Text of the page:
Auditors use the terms “deficiency,” “significant deficiency” and “material weakness” to rate weaknesses in internal controls over financial reporting, or ICFR. A clean audit opinion requires no single or combination of deficiencies rise to a material weakness.[16] CEO and CCOs should apply a similar analysis.

4. Implement a subcertification waterfall.

A practical and common approach for management certifications is to establish a subcertification waterfall.

In other words, companies identify accountable owners throughout the organization to certify the effectiveness of the compliance program in their responsible business.
Companies utilize this method for various certifications, including the Sarbanes-Oxley Act and the Volcker Rule. A subcertification waterfall brings numerous benefits to an organization.

First, it assigns accountability for the effectiveness of the program throughout the organization. Second, it can provide the CEO and CCO with useful and timely information to identify potential areas that require attention. Third, it helps to socialize and strengthen the importance of the compliance program.

Subcertifications allow more employees to understand how their roles and responsibilities play a key role in the overall compliance program. Finally, it displays the organization’s commitment to compliance and reinforces the message that all employees are risk managers.

5. Test the certification.

Just as Sarbanes includes an ICFR audit, companies should consider arranging for internal audit or similar function to test the CEO and CCO certifications of effectiveness of the compliance program.

Testing is particularly useful if the certifications come in the wake of significant misconduct.

A positive report will help counsel and the company demonstrate the organization successfully enhanced its ethics and compliance program.

Testing can save time and reduce cost if internal audit or other reviewer starts early and provides real-time assurance as the organization implements remediation.


The DOJ’s plan to require CEO and CCO certification of the compliance program understandably sparked jitters. But there is no cause for alarm. Companies routinely have employees execute attestations and certifications. And the business and legal benefits outweigh the costs and risks.


This article originally appeared in Law360, June 2022. All rights reserved. Download a PDF of this article here.


[1] DOJ, Assistant Attorney General Kenneth A. Polite Jr. Delivers Remarks at NYU Law’s Program on Corporate Compliance and Enforcement (PCCE)
(2022) delivers-remarks-nyu-law-s-program-corporate.

[2] Plea Agreement, United States v. Glencore International A.G. SDNY

[3] Deferred Prosecution Agreement, United States v. Stericycle Inc. S.D. Fl (2022),

[4] A. Barbarino, DOJ Defends New CCO Certifications Amid Industry Worry, Law360 (May 2022).

[5] A. Roach, DOJ FCPA Chief Clarifies Compliance Certification Efforts, Global Investigations Review (June 2022).

[6] See, e.g., Deferred Prosecution Agreement, United States v. Deutsche Bank Aktiengesellschaft, EDNY (2021); Deferred Prosecution Agreement, United States v. The Boeing Company, ND Tex.(2021); Non-Prosecution Agreement, American Century Companies, Inc. (2021).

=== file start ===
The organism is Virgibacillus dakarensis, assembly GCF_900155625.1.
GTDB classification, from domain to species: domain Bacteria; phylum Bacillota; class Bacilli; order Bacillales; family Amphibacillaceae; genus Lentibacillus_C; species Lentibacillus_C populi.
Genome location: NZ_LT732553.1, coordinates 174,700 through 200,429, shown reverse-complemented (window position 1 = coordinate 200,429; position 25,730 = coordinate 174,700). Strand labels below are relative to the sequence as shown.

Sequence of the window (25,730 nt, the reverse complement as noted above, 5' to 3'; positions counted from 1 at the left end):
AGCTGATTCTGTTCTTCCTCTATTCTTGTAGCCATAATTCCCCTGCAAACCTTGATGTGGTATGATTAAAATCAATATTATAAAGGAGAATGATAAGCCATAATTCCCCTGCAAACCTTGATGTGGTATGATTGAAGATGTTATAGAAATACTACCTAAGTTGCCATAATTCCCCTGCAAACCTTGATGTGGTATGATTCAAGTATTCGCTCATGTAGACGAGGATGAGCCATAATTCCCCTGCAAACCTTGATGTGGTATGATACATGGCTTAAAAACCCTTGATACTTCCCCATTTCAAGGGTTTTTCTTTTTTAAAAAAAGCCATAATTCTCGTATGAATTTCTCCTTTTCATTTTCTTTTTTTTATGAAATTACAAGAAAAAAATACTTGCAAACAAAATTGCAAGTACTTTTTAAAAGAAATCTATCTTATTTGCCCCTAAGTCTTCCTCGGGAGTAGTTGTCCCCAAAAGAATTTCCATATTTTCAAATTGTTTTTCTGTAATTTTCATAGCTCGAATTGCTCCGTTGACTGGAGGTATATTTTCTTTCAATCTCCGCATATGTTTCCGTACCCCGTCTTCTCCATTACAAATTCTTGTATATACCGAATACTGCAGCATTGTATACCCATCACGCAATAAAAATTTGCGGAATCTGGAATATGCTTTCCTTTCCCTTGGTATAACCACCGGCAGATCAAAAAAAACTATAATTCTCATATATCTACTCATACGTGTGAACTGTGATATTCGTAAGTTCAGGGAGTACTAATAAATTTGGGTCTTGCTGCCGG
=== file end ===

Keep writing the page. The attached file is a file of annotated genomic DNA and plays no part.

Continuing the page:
[7] KPMG LLP SEC Order , ¶73 (2019). See also Wedbush Securities Inc. SEC Order ¶35 (2021); KT Corporation SEC Order , No. 3-20780, ¶4 (2022).

[8] Id at ¶80.

[9] DOJ, Principles of Prosecution of Business Organizations, §9-28.800 (2019); US Sentencing Guidelines Commission (“USSC”), US Sentencing Guidelines (“USSG”); Effective Compliance and Ethics Program, USSG §8B2.1 (2020).

[10] USSC, Primer on Fines for Organizations (2022).

[11] See COSO, Internal Control — Integrated Framework (2013); COSO, Guidance on Enterprise Risk Management (2022).

[12] DOJ, Evaluation of Corporate Compliance Programs (June 2020).

[13] DOJ, Corporate Crime Advisory Group and Initial Revisions to Corporate Criminal Enforcement Policies (October 2021).

[14] DOJ Criminal Division and SEC Enforcement Division, FCPA Resource Guide, Second Edition (July 2020).

[15] I. Kagubare, FCPA Unit Chief Clarifies DOJ Approach to Corporate Recidivism. Global Investigations Review (December 2021) (available
at chief-clarifies-doj-approach-corporate-recidivism).

[16] PCAOB, AS 2201: An Audit of Internal Control Over Financial Reporting That Is Integrated with An Audit of Financial Statements (2007).

About the Authors

Jonny Frank StoneTurn

Jonny Frank

Jonny Frank brings over 40 years of public and private sector and law and business school teaching experience in forensic investigations, compliance, and risk management. He helps organizations and counsel […]

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Laura Greenman

Laura Greenman

Laura Greenman, a Managing Director with StoneTurn, brings over ten years of public and forensic accounting, in-house and consulting financial services experience. Laura specializes in implementing and testing the internal […]

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Chris Hoyle

Christopher Hoyle

Chris Hoyle, a Partner at StoneTurn, has more than 15 years of professional experience as an accountant and risk and remediation expert. He specializes in independent monitor engagements, forensic investigations […]